(vi) Turkey: As the Kurdish internal insurgency continues, sentiment in Turkey is pushing for military incursions into northern Iraq. So far, these have been held at bay by US military action against the PKK within Iraq. The PKK, however, are unlikely to be easily defeated in their mountainous terrain by US special forces, and conflict between Turkey and this group seems likely to break out sooner or later.
(vii) Instability in the West Bank: The present situation is probably unsustainable beyond the short term; either we will see a move towards negotiations between Fateh and Hamas, or we will see the events that were witnessed in Gaza coming to the West Bank, although in a slightly different form. It is wrong to assume that Hamas is powerless in the West Bank. In the last parliamentary elections in January 2006, Hamas won 4 seats to Fateh’s 1 in Rammalah; 4 seats to 2 in Nablus; 9 seats to 0 in Hebron and aggregating overall West Bank cities, Hamas won 30 seats to Fateh’s 12.
The West Bank clearly is different to Gaza in that Israel is deployed on the ground in the form of checkpoints and military outposts, but Hamas’ ability to raise the pressure in the West Bank should not be underestimated.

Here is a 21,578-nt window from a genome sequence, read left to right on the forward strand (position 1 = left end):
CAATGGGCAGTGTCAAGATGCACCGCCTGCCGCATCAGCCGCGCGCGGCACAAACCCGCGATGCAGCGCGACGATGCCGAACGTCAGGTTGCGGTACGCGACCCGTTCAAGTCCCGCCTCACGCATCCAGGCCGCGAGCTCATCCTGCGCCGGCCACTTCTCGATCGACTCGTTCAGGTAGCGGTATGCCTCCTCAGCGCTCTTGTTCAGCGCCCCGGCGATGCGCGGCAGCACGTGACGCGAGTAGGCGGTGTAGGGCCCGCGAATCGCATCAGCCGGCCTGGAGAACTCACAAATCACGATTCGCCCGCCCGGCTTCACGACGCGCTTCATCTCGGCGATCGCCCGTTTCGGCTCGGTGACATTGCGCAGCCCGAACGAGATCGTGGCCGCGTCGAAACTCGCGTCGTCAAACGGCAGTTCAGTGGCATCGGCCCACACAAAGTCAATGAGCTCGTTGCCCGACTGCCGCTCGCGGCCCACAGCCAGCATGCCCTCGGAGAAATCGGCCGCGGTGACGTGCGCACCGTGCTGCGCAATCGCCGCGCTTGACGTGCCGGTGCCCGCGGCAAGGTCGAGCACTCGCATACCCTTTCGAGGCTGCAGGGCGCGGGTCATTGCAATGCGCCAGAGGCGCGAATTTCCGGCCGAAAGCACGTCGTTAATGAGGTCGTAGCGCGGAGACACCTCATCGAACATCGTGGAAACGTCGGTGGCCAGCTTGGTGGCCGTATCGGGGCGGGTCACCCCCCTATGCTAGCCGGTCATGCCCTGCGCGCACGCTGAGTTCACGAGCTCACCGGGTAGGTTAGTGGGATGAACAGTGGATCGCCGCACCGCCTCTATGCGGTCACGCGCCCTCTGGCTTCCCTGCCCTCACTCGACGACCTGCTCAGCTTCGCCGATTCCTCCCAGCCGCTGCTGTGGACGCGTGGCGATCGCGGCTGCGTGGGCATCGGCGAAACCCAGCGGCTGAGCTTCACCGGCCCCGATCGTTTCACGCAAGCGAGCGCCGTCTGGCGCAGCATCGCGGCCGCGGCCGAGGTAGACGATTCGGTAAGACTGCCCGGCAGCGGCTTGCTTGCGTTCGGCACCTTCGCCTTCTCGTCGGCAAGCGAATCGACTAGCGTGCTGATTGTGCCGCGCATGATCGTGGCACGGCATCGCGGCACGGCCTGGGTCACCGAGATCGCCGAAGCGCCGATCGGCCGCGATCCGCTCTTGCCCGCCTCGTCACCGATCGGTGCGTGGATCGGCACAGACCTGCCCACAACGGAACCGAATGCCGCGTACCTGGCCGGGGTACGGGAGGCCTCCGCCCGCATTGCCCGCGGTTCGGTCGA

The US initiative to hold a conference penciled in for New York in November on the Palestinian-Israeli conflict is largely discounted in the region. The senior Hamas leadership view this as a maneuver aimed principally at tying moderate Arab states support to Israel as part of the preparations for more aggressive action against Iran and Syria, rather than having a Palestinian state as its central purpose. Hamas has concluded that its central purpose is to provide cover for Arab states to be brought into coalition with Israel without unsettling their domestic populations too greatly. The assumption is that this conference could indicate the possible timing of conflict, which might follow soon after the sealing of a coalition.